The latest Edelman Trust Barometer makes sobering reading for corporate leaders. Trust in all institutions has fallen to levels not seen since the global financial crisis while, in half the countries surveyed, trust in business has slumped below 50 per cent.
Worryingly, the credibility of CEOs continues to decline. Only 43 per cent regard CEOs as credible, compared with academic or industry experts (70 per cent), company technical experts (67 per cent) or ‘a person like yourself’ (63 per cent.) Only government officials and regulators rank lower at 38 per cent.
The findings add to the debate about whether the CEO should be the primary spokesperson in a crisis. Quite apart from the practical issues of time and availability for media briefings, there’s the question of whether the CEO will be believed.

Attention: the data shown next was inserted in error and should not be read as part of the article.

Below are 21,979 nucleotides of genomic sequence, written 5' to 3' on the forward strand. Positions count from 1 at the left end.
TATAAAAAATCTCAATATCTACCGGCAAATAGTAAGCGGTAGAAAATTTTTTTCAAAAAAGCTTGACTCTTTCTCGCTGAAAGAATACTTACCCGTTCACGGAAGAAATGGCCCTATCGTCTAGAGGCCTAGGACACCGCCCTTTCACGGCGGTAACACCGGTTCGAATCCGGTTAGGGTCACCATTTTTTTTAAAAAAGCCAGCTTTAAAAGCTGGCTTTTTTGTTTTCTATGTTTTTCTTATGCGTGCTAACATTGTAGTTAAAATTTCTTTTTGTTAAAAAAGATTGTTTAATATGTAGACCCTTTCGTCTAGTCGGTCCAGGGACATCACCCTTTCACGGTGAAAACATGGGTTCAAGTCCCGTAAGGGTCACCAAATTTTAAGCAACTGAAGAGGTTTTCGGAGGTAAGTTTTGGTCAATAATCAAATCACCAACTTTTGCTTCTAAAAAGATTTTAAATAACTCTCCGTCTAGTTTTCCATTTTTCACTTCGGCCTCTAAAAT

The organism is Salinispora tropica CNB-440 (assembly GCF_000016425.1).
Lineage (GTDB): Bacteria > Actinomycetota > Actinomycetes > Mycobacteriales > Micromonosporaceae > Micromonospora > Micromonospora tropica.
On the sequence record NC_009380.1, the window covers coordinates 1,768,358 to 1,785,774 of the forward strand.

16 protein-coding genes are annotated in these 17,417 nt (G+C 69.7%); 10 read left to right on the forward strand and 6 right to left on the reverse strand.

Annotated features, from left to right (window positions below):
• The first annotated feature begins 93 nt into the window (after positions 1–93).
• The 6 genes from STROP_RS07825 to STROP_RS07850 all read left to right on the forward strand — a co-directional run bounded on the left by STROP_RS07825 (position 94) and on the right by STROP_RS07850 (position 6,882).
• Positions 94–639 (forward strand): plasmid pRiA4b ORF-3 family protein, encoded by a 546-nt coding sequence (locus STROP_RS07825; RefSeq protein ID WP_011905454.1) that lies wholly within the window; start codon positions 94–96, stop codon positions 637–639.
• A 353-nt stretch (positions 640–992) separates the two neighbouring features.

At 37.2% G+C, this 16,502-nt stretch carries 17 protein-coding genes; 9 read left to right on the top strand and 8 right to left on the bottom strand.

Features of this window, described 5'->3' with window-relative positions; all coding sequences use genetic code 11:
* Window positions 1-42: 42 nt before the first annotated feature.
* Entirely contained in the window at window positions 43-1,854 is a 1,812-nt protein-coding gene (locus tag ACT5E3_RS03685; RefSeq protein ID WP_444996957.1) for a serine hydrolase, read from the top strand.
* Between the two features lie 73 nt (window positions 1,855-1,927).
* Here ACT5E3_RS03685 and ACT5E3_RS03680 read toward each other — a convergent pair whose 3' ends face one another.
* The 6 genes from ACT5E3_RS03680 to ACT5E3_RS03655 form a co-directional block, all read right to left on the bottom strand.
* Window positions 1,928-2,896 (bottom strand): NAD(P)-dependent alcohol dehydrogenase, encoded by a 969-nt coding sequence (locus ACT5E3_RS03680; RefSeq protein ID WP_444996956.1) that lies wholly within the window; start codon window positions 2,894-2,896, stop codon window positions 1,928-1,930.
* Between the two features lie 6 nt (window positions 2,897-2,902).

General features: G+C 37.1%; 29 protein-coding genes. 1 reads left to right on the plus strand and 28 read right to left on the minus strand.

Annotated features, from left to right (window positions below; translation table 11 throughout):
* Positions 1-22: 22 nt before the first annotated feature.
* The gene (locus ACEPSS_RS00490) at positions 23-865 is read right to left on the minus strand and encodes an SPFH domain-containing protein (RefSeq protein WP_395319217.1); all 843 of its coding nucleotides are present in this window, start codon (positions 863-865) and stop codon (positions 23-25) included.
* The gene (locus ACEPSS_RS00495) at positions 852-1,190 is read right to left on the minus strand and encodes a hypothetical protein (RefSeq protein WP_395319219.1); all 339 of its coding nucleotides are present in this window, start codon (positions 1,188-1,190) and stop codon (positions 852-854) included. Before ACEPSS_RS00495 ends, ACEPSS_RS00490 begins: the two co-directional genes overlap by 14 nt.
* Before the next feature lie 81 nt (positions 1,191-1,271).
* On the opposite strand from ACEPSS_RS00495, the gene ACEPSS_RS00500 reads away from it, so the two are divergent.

If ‘a person like yourself’ is among the most credible information sources, a CEO who is obviously not ‘a person like yourself’ faces an even bigger credibility gap.
Reflecting on the Gulf of Mexico spill, former BP CEO Tony Hayward told the Financial Times last year, “There was no way in a million years that I was ever going to connect with the citizens of Louisiana and Texas. I needed to have a role, but not the leading role.”
It would be wrong to suggest that the CEO should shy away from communicating – there is an expectation of visible leadership in a crisis. A better solution is to build a bench strength of subject matter experts and advocates to support the CEO and lend greater credibility.
Searching for News
For the first time, search engines are now the most trusted source of general news and information among informed publics, eclipsing traditional news media. Owned and social media are also increasingly trusted.
This has implications for the way organisations communicate in a crisis. Making information easy to find and share is important, as is engaging with stakeholders and credible third parties: relationships which should be in place before a crisis hits.